My older brother wasn’t into comics (he spent his leisure time building car models, digging holes, and inventing strange games for us to play such as “magnets et cetera” and “bucket ball”), but thanks to a cousin who collected Iron Man, Savage Sword of Conan, Vampirella, The Amazing Spider-Man, and a whole slew of other titles, I started reading of the exploits of men (and women) in tights at a very early age. At family gatherings, while the older kids went off to who knows where and the adults watched television and chatted away in the kitchen, I would squirrel myself away in my cousin’s treasure trove of a room for hours on end, delighting in fantastic worlds that were far more interesting than my mundane existence. (My cousin also collected Playboy, but I digress…)

Eventually, I began accumulating comic books of my very own. From time to time my mom would take me to Half-Price Books, where I could purchase comics for half of cover price (duh), meaning I could get issues of Captain America, Fantastic Four, Batman, and others for around 10 to 15 cents each. I would also pop into 7-Eleven and check out the spinner racks, but they had less of a selection (new releases held no special significance to me at the time) and they charged (gasp!) cover price.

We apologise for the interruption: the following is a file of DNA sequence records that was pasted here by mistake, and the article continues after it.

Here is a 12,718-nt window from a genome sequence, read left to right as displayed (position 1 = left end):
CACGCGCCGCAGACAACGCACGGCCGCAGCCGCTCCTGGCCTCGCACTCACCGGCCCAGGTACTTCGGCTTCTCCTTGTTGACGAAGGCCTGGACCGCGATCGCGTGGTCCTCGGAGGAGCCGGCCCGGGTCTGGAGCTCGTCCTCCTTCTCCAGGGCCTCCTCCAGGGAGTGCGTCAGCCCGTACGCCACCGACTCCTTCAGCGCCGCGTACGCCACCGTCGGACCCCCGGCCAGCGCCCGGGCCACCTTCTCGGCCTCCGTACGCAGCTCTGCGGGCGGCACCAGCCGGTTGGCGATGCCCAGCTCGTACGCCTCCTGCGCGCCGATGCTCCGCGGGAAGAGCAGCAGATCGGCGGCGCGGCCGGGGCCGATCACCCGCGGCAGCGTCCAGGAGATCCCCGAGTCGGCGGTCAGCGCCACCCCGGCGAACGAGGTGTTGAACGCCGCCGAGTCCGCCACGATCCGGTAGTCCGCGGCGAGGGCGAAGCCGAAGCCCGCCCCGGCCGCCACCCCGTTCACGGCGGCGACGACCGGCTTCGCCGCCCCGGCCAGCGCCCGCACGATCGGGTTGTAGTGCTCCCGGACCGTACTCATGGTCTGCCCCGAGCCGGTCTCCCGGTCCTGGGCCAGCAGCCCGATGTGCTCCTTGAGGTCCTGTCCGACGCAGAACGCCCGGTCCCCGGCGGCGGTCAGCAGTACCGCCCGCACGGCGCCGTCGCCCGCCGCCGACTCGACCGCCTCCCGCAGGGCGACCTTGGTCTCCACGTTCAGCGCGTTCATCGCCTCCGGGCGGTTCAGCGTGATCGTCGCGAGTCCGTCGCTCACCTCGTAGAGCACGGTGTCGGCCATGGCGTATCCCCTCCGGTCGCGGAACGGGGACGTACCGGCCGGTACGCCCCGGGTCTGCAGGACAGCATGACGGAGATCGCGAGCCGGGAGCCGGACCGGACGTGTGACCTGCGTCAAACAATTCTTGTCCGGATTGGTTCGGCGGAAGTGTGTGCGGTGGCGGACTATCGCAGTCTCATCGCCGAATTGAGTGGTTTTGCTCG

When I got old enough to earn an allowance and ride my bike to the store, my trips to 7-Eleven increased exponentially, and each time I would ride home toting a sack of Marvels and, with increasing frequency, DCs. My pile of comics grew over the years and, with the exception of the occasional trade with a neighborhood kid, I kept my books and accumulated something of a collection. However, it wasn’t until I discovered the joy of subscribing that I truly became a collector. Up until then, I was just a random buyer, an avid reader, and an eccentric pack rat.

This all changed in 1983. In various issues of DC comic books there were ads offering one-year subscriptions for the following series: Batman, Superman, Firestorm, The Flash, Wonder Woman, and Captain Carrot. I was intrigued by the thought of getting comics in the mail but wary of making such a commitment (ah, the quandaries of youth), so I settled on a single title. After pondering in agony for several minutes, I decided on The Flash. Being a young male, I wasn’t about to subscribe to Wonder Woman (a girl book) or Captain Carrot (not a real super-hero). Batman and Superman were stars of a number of different titles, so subscribing to either one of their self-titled books alone didn’t seem all that special. I liked Firestorm, but Flash had more history and was a cooler character, so off went my $4.95 for 12 issues of The Flash.